Our selection of the best new music across a range of genres from the week ending 24 September 2021.
The Shivas’ new record Feels So Good // Feels So Bad is an album about acceptance. Sometimes that acceptance feels enlightened and sometimes it feels like the end result of a lot of kicking and screaming. The Shivas have adapted in both of those ways. With new tours scheduled and a new album on the way, they’re still hoping – like all of us – for a new era of vibrant, cathartic live music. The lessons they learned from having their normal upended, though, have only helped them grow.
“one hand on the steering wheel the other sewing a garden” is the name of the second album by Canadian songwriter Alexandra Levy, publicly known by the moniker Ada Lea. On one hand, it’s a collection of walking-paced, cathartic pop/folk songs, on the other it’s a book of heart-twisting, rear-view stories of city life. Ada Lea has followed up the creative, indie-rock songcraft of her debut what we say in private with surprising arrangements and new perspectives. The album is set in Montreal and each song exists as a dot on a personal history map of the city where Levy grew up.
When There’s Love Around is an album of two halves. The first is “about feeling small and insignificant and stressed,” Kiefer says. “It’s about things that cause me to worry, but at the end of the day, are probably unimportant from a larger cosmic perspective.” The nostalgia of looking through old childhood pictures in one of the lead tracks, “I remember this picture,” is reflected on the album cover, a Polaroid of Kiefer and his sister, painted by Mikey Yates. The album’s second half is more reflective and spiritual, its cathartic mood occasioned by the loss of Kiefer’s beloved grandmother. While grief and loss are main themes, the tone is still largely positive – Kiefer describes himself as an optimist.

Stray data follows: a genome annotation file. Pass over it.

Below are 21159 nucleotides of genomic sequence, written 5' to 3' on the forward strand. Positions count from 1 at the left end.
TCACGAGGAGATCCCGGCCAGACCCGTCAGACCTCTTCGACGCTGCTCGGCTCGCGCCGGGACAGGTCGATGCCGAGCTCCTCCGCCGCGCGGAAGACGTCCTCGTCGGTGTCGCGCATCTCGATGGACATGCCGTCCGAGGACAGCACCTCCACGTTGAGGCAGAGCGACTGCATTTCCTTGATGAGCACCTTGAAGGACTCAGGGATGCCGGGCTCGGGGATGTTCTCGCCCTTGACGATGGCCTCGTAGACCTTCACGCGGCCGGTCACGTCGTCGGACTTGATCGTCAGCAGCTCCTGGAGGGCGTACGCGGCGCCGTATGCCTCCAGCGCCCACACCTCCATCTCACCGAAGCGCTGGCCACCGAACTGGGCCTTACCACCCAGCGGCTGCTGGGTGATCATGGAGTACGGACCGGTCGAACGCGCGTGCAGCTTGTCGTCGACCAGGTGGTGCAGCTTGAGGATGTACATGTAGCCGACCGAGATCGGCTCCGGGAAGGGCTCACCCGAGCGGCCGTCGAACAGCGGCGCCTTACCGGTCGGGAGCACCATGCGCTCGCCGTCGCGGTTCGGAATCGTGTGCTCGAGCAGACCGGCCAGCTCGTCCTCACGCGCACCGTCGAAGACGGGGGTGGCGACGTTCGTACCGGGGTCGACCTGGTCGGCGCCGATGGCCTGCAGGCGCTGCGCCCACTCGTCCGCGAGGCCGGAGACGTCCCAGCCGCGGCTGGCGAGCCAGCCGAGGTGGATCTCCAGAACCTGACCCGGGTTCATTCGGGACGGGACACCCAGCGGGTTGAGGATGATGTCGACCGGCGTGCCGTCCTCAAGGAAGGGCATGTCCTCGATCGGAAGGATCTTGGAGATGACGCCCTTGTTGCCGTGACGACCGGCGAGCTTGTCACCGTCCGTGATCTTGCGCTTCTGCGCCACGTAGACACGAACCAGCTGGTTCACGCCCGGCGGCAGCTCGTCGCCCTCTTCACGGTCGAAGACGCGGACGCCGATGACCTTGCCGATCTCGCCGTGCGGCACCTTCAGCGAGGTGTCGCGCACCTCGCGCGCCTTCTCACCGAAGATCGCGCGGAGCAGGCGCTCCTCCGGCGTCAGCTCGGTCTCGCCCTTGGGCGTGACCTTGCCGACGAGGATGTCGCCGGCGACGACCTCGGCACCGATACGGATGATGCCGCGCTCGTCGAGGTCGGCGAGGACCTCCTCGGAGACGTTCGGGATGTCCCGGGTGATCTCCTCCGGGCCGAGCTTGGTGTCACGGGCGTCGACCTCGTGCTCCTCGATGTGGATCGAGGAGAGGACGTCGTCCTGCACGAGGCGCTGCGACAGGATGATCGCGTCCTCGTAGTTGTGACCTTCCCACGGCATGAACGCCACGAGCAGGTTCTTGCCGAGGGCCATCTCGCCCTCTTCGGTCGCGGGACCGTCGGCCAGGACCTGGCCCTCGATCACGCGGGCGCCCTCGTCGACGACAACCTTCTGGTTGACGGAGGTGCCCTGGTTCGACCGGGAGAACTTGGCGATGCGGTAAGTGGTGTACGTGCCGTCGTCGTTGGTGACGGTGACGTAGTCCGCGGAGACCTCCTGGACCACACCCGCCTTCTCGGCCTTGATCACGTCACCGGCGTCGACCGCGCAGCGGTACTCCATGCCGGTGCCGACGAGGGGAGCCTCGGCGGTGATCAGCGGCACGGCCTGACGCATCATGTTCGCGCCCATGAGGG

Monteverdi’s L’Orfeo is naturally an iconic work for Leonardo García Alarcón. The Argentinian conductor has performed and matured his interpretation of Monteverdi’s masterpiece throughout his life. Together with his group of soloists, the Namur Chamber Choir and the Cappella Mediterranea ensemble, he now presents his vision of L’Orfeo: Monteverdi’s opera is as much the apotheosis of the Renaissance as a testimony to the nascent Baroque style.
Bomba Estéreo’s new album Deja is the band’s long-awaited first album in 4 years. The album was mixed by Damian Taylor (Björk, Arcade Fire). Deja is about leaving behind the unnecessary baggage in our lives and re-connecting with what is meaningful and essential – with the earth. It’s about a hope for our future and finding a better balance between technology and the natural world.
Theo Croker has releaseed a new album BLK2LIFE || A FUTURE PAST, his first since the critically acclaimed Star People Nation. The album was produced by Croker and features Wyclef Jean, Ari Lennox, Gary Bartz, Charlotte Dos Santos, Iman Omari, Malaya, and Kassa Overall. A contemporary oratorio, the 13 tracks that make BLK2LIFE || A FUTURE PAST are inspired by the forgotten hero’s journey towards self-actualization within the universal origins of blackness. It’s a sonic celebration of Afro-origin, and ultimately a reclamation of the culture, for the culture. “Our hero receives a transmission from his ancestors while in meditation that sets him on a mission to raise the planet’s vibrations through music that defies the confines of a ‘genre’ and frees the culture from the imminent threat of commercial gentrification,” says Theo.
Hold Me Down is the debut album for Grand Pine. The band have solidified their place as one of Melbourne’s most rapidly developing and beloved acts. On the album, the band explore recurring themes of loneliness, heartache and disconnection but also gives listeners glimpses of growth and acceptance of self. Recorded in guitarist Connor Black-Harry’s bedroom studio between 2018 and 2019 amidst a wake of late nights and caffeine heights, the recordings weave together a colourful patchwork of the band’s broad musical influence. What is left is a dreamy-pop habitat for one to get lost in.
David Edwards is the editor of The Blurb and a contributor on film and television